In this issue of the Leader and the two to follow,
we pay tribute to wilderness – its history, true
meaning and importance to the natural world. We celebrate
its existence. We also pay tribute to a man whose life
was dedicated to wilderness – its meaning,
history and importance to the natural world. And
|Wes Henry loved spending time in the wilderness,
and worked to make sure other outdoor enthusiasts
had a healthy wilderness system to enjoy.
On December 16, 2003, on his 55th birthday, Wes Henry
lost his battle with cancer, leaving a void in the
ranks of professional wilderness stewards and in the
and minds of those who knew him and his work. Wes dedicated his career to the
preservation of wild lands, last serving the National Park Service as National
Wilderness Program Manager in the agency’s Washington, D.C. office. Within
the agency, Wes was a champion for long-term management of a healthy wilderness
system, and for providing field managers with the tools necessary to manage wilderness
as a unique and valued resource.
Wes understood wilderness, the importance of people’s connection to it,
and its critical role in the future of healthy wild lands. Eleanor Huffines,
the Wilderness Society’s Alaska Director and a former NOLS employee, says, “Wes’ strong
and fundamental sense of duty to preserve a legacy of wilderness for future generations
continues to inspire park employees and activists around the country.” A
long-time advocate for responsible recreation, Wes also spearheaded the Park
Service’s efforts to embrace and expand the Leave No Trace (LNT) program.
He was instrumental in creating a scholarship program to encourage further LNT
education for Park Service employees.
NOLS’ relationship with Wes began in 1970, when he completed a Wind River
Wilderness course. He went on to graduate from an Instructor course in 1971.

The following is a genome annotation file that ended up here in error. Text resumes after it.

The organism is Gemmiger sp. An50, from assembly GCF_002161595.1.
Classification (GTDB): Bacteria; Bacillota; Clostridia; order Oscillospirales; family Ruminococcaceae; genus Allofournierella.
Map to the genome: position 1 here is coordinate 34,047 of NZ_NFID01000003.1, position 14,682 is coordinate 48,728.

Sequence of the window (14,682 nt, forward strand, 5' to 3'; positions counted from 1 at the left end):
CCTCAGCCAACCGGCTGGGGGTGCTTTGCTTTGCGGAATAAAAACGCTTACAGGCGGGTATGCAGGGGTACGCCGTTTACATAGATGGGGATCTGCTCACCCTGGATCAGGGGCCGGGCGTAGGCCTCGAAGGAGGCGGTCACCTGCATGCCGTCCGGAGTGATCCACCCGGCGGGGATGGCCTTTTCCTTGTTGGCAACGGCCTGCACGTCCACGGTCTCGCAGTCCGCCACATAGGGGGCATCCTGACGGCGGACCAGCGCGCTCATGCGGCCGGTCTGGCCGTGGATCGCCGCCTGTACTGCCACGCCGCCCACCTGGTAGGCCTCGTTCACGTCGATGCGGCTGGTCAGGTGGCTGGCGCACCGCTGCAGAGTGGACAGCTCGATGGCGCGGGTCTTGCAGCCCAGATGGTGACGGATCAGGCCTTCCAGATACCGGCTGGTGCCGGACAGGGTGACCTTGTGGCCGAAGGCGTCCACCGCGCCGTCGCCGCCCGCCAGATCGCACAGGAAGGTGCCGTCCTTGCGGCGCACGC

Hand- and type-written letters between Wes and NOLS employees in 1972 show that
Wes engaged NOLS in research in support of his graduate work at the University
of Michigan, where he created a new course called “Wildlands Appreciation
and Survival.” The course emphasized trends in wilderness use, skills for
wilderness travel, and the development of a wilderness ethic. Even in the early ’70s
as a 23-year old, Wes was paving the way for future wilderness stewards. He was
a true visionary.
NOLS Executive Director John Gans notes that “Wes carried forth his NOLS
education into his career and continued to serve us and wilderness throughout
his life. His passing is motivation to all of us to continue to work hard for
what Wes believed in. We are appreciative of Wes’ many gifts and of his
life well lived.”
In addition to his achievements as a steward of
public land, Wes was also an educator. He completed
a doctorate in resource and recreation planning
State University and taught a wilderness class at the University of Michigan.
He also taught many of us at NOLS when he renewed his relationship with the
school as a member of the inaugural Research
Advisory Board in 1990.
“I remember meeting Wes during NOLS’ first research colloquium,” says
NOLS’ Administration and Partnerships Director Molly Hampton. “As
a NOLS alumnus, instructor, and head of the wilderness program for the National
Park Service, Wes was invaluable to the formation and vision of our research
department. He was a leader for us, always providing excellent advice with a
thoughtful and caring approach.”
We will miss Wes. And we will miss knowing that his
watchful eye, thoughtful professionalism and passion
for wild lands on a global scale are leading the
way in wilderness management. We will think of Wes often and we will continue
to work – even harder as a result of his passing – both in and for